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Published On  Oct 09,  2011
   
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Karuturi to Fence Farm Half the Size of Addis

To spend 15m dollars on it after losing the same amount due to flood

 

Karuturi Global Ltd. is to construct embankments around 25,000ht of farmland, half the size of Addis Abeba, in Gambella Regional State, at a cost of 15 million dollars, following its report of a loss of 15 million dollars due to flooding.

The loss incurred was due to the destruction of maize planted on 12,000ht of farmland in Jicao and Pulldong Weredas, 700 km southwest of Addis, according to Ramakrishna Karuturi, General Manager of the company.

The company announced last Monday that fresh floods from the river banks of Alwero and Baro in Western Gambella submerged the farmland, destroying crops that would potentially have produced 60,000tn of maize. The farm, which has a perimeter of 150km, had dikes on the side that faces the river, according to Karuturi.

“However, the dikes which covered a length of 80km across the farm and stood at around 1.8 metre tall were not enough to withstand the flooding,” Karuturi told Fortune.  “We are trying to make the land a polder by building taller dikes surrounding the entire farm, which are four meters tall, nine meters wide at the bottom and three meters wide at the top.” 

Polders are low-lying tracts of land enclosed by dikes forming an artificial hydrological entity with no connection to outside water other than via manually-operated devices.

The company hired Water and Power Consultancy Services (WAPCOS), an Indian public sector enterprise with autonomy to enter joint ventures and subsidiaries, to provide consulting services in flood control and the design of irrigation & drainage systems.

Along with WAPCOS, Water Watch, a Dutch advisory firm, has also been retained by Karuturi. The firm provides satellite information on hydrological processes and water management issues.

“These companies were hired six months, before the flooding because they have great expertise in the area of flood control and irrigation in the region,” Karuturi told Fortune.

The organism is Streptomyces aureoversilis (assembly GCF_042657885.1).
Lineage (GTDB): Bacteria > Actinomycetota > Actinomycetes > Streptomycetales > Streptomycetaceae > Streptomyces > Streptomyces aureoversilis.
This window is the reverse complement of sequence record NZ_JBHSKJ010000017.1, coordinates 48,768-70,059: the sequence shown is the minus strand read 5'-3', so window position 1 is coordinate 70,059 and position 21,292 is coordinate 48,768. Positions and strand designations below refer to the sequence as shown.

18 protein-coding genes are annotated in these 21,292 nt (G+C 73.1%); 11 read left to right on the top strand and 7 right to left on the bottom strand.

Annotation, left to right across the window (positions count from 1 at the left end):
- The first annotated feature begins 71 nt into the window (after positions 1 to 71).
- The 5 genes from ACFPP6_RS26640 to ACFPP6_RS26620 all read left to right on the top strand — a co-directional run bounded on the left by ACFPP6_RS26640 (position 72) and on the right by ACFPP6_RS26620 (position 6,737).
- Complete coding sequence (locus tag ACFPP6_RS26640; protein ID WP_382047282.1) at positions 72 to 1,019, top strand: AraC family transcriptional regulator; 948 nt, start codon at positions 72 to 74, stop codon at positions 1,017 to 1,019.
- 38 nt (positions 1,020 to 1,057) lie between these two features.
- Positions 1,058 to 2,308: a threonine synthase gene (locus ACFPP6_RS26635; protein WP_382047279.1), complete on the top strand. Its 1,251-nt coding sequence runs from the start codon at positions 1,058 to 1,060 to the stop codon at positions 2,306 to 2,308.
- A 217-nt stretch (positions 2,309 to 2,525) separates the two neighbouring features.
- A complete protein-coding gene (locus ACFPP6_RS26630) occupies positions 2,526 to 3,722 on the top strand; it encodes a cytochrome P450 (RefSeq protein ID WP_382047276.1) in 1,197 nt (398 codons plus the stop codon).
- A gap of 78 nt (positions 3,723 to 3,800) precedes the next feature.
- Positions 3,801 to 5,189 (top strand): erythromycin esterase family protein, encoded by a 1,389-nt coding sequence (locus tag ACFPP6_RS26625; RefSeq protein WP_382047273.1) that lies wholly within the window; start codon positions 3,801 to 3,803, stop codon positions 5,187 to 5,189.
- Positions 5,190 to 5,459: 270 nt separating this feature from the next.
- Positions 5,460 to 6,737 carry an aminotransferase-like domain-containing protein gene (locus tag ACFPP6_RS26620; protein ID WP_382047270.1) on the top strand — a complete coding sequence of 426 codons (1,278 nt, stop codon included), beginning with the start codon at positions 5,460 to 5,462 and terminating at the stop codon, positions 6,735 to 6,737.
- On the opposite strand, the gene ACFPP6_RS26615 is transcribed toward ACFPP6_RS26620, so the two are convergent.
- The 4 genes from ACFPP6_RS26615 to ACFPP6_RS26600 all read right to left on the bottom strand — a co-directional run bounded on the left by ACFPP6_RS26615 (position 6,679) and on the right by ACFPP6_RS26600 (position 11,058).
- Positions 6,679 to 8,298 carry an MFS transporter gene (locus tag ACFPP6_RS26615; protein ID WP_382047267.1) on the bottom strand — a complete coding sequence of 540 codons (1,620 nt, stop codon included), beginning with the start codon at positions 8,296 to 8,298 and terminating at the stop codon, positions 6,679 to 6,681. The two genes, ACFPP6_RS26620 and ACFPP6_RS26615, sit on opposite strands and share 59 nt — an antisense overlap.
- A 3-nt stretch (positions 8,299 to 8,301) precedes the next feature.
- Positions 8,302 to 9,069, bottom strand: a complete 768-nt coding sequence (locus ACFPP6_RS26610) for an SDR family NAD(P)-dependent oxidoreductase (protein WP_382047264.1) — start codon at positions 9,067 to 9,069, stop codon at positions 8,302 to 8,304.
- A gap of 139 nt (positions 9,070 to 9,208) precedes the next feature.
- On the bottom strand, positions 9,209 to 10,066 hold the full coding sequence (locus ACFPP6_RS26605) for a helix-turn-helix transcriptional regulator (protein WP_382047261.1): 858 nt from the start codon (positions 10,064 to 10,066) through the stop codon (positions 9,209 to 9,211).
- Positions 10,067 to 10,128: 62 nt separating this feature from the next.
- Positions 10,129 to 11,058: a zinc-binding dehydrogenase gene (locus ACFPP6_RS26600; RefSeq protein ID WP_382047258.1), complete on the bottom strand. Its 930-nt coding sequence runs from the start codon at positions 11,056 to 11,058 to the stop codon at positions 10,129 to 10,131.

WAPCOS had previously signed agreements with the government of Ethiopia for the study of Koga Irrigation and Watershed management project, extension of services for Wabi Shebelle river basin master plan study and the feasibility study of Kesem and Tendaho Dams in 2004.

Water watch also had previous involvement in Ethiopia, when it presented an inventory of the natural resources and planning of an irrigation system for Tana and Beles basin in 2009.

Karuturi Global already had plans to make the farm a polder before the flooding.

“We had long-term plans to slowly build barriers around the farm; however the recent flooding has necessitated that construction should begin soon, ahead of our plans,” Karuturi told Fortune.

The cost of building the dikes is three million dollars per 5,000ht of land spanning 30 km, according to Karuturi.

“Plans for the construction of the dikes will be finalized in November and we will start construction then,” Karuturi told Fortune. “We plan to cover 5,000ht of land per month and finish the project in five months.”  

The company still has plans to plant crops in late October or November 2011, which will cover 5,000 to 10,000ht of land, and expects to harvest the crops in March 2012, according to Shilpa Roi executive assistant at Karuturi. 

“The rainy season is over so we do not have to worry about another flooding in the near future,” Karuturi told Fortune.

Karuturi agreed to lease 300,000ht of land in Gambella region in 2009 for the production of cereals, sugar cane, palm oils and vegetable. For Phase I of the project, Karuturi has been given 100,000ht of the agreed upon land.

Karuturi, who is the largest rose producer in the world, also has 100ht of land in Holeta, Oromia Regional State, 40 km from Addis Abeba and 3,85ht of land in Wolisso, South Western Shoa district, 90 km from the capital.

By Elleni Araya
Fortune Staff Writer

 

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